He turned Changi Airport Terminal One's arrival hall into his personal stage, waltzing past the gantry with an easy beaming smile and an almost presidential wave.
Even in the face of a 50-strong guard-of-honour of Siglap Secondary School students lining up for him, Mahathir Azeman did not flinch.
It was hard to imagine that this was the same wide-eyed 17-year-old, who, five months ago, left for Rio de Janeiro with butterflies in his stomach and a backpack full of dreams.
Back to sit for O Level examinations in his three remaining subjects, with a one-year extension to his Boavista contract secured, Mahathir spoke with a maturity beyond his years.
"Being there has changed me. I've had to learn to mingle with new people and learn how to handle that without being able to converse freely because of the language," he said.
"But because of it I feel more matured, make better decisions than before, take more responsibility in my studies and manage my time better."
It is an attitude that will serve him well. Mahathir returns to school today, with an eye on acing his three remaining subjects: combined humanities, combined sciences and English.
He has already obtained passing grades in mathematics and second language, giving him the five subjects required for a student to qualify for a polytechnic.
His academic responsibility is in addition to donning the Republic's colours in the AFF under-18 championships starting this weekend in Surabaya as well as the AFC under-19 qualifiers next month.
Siglap teachers have kept touch with him via weekly emails during his five months in Brazil, and Mahathir has been given assignments that his teachers will finally get a look at on Tuesday.
Back at school, he will be pulled out of regular classes, with teachers taking turns to give him one-on-one attention.
"Speaking from a personal viewpoint, academics is important, but it is not the only pathway to succeed in life," Siglap principal Loo Joo Hong told The New Paper.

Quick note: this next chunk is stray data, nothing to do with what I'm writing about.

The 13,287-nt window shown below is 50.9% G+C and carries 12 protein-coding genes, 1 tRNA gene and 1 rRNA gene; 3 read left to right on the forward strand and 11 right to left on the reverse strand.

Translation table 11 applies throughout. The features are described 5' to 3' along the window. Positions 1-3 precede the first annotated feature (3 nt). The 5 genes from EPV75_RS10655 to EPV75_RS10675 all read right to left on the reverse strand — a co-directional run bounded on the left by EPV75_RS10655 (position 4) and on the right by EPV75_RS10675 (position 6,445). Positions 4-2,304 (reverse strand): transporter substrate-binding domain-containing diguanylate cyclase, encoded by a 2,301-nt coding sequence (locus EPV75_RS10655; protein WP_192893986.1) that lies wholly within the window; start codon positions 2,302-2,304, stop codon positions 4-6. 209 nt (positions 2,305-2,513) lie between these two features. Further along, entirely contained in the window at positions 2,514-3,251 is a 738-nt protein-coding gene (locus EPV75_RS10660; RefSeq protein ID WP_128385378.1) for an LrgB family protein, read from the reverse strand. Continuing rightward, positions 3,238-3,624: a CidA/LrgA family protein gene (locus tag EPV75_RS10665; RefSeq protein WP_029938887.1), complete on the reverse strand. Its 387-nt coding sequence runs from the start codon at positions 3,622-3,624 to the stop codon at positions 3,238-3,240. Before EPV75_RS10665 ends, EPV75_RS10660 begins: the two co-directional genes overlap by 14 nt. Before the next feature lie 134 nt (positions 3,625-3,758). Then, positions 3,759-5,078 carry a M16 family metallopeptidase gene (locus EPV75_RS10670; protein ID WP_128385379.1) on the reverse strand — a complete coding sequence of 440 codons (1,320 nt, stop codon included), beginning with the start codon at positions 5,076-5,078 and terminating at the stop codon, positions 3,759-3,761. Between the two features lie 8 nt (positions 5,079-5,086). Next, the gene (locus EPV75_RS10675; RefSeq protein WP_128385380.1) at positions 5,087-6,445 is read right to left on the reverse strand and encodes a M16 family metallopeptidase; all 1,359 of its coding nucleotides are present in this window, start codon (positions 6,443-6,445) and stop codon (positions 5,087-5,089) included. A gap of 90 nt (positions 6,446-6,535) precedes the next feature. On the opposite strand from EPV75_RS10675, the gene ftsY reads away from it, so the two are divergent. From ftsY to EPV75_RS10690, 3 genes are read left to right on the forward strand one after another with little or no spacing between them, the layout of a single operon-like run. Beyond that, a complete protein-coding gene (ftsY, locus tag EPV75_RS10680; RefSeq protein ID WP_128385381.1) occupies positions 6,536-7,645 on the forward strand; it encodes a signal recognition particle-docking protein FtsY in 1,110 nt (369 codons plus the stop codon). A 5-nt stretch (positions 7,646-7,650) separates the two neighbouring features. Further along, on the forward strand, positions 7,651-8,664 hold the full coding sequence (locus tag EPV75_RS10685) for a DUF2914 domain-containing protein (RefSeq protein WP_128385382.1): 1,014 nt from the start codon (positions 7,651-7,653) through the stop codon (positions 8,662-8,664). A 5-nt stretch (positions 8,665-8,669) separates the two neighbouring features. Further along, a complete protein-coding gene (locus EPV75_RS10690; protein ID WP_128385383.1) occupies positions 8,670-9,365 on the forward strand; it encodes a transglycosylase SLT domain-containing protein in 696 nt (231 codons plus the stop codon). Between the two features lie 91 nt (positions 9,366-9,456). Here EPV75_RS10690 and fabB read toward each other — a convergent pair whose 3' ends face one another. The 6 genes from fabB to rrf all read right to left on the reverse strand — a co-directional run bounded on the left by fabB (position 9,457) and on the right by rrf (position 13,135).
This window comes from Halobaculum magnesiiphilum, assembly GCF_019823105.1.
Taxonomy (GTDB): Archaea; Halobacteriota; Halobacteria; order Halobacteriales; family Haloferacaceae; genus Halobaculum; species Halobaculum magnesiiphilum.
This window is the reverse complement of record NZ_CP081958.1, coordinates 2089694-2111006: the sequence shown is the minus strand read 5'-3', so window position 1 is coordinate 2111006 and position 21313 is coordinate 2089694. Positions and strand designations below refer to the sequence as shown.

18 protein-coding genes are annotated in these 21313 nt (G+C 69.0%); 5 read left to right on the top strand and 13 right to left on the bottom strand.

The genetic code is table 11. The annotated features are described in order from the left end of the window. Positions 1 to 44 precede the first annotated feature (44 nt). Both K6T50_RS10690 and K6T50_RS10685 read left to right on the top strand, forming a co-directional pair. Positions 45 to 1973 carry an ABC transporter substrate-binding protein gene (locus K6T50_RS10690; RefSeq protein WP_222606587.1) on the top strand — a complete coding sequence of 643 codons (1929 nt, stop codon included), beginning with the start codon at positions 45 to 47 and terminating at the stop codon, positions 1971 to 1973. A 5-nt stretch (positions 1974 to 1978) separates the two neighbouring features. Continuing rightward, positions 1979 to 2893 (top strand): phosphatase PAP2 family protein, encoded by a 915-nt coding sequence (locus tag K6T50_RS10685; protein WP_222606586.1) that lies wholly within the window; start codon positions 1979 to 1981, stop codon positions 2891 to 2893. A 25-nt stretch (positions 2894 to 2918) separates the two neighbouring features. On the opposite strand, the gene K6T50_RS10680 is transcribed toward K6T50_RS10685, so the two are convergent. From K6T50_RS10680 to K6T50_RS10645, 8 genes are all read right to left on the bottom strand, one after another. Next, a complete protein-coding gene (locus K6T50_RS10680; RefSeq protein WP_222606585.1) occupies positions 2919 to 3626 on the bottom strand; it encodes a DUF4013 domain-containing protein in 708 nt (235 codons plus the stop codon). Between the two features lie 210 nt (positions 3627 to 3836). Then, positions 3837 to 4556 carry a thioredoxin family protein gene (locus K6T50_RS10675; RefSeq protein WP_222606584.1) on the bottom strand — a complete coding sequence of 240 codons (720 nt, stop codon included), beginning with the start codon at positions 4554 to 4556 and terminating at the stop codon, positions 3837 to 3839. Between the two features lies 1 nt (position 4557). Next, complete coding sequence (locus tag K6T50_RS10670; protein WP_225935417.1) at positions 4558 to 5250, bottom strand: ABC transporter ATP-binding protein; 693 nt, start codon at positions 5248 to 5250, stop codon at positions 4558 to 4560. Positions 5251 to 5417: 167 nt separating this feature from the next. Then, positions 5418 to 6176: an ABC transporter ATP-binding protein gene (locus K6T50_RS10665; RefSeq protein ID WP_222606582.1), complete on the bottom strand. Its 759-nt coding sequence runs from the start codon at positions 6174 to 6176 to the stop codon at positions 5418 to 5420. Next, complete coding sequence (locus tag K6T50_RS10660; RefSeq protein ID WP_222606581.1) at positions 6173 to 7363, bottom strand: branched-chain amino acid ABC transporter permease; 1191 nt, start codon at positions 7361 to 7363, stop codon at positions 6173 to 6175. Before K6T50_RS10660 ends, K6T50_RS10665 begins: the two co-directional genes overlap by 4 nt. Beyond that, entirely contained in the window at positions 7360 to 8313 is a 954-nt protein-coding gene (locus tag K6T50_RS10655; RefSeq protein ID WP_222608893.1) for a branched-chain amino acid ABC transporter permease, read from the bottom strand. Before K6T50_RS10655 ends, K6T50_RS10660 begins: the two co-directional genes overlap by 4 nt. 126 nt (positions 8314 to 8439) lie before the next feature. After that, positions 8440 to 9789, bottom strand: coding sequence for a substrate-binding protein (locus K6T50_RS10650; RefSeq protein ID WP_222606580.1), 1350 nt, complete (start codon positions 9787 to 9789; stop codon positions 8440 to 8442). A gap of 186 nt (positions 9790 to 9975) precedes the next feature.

"This was a once in a lifetime opportunity, and we want to give him the opportunity to see how far he can push himself."
Mahathir has already surprised most by getting several games for Boavista's under-17 side under his belt, and he has been promoted, poised to play for the reserve team to Boavista's professional side starting in January next year.
"We don't feel as much vindicated as happy for him - he deserves everything he gets.
"He's humble, disciplined and committed - he's given us a lot of confidence that he'd make full use of this opportunity," said a pleased Low.
So far Mahathir has not disappointed.
He has made Boavista's No. 10 shirt his own while keeping up with his study schedule, but the acid test will only come later.
"He has always been on task, showing that he can manage his time," said Siglap teacher Quaide Millath.
"But we'll only know how effective this has been when his results come out. Having said that, there are still six weeks to go to his exams, and we will help him," he vowed.
Millath revealed that while the whole project was inspired by former S-League player and Mahathir's coach, Fabio Da Silva, it flourished due to his drive, support from his family and the school.
It is a fact not lost on Azeman Salleh, the footballer's father.
"We are very thankful to the school, for granting him a leave of absence to do this, as well as paying for his return trip to Rio (through its Opportunity Fund)," he said. Mahathir, though, is already aiming for the stars.
"I think I can be a top footballer and do my family, school and country proud," he said.
"I have put in a lot of time and effort to football, and now with the contract, things are in my hands - it's just a question of whether I take the chance, or let it slip.
"I have a great school here and a wonderful family, great coaches and teammates there - and I don't plan to disappoint anyone."
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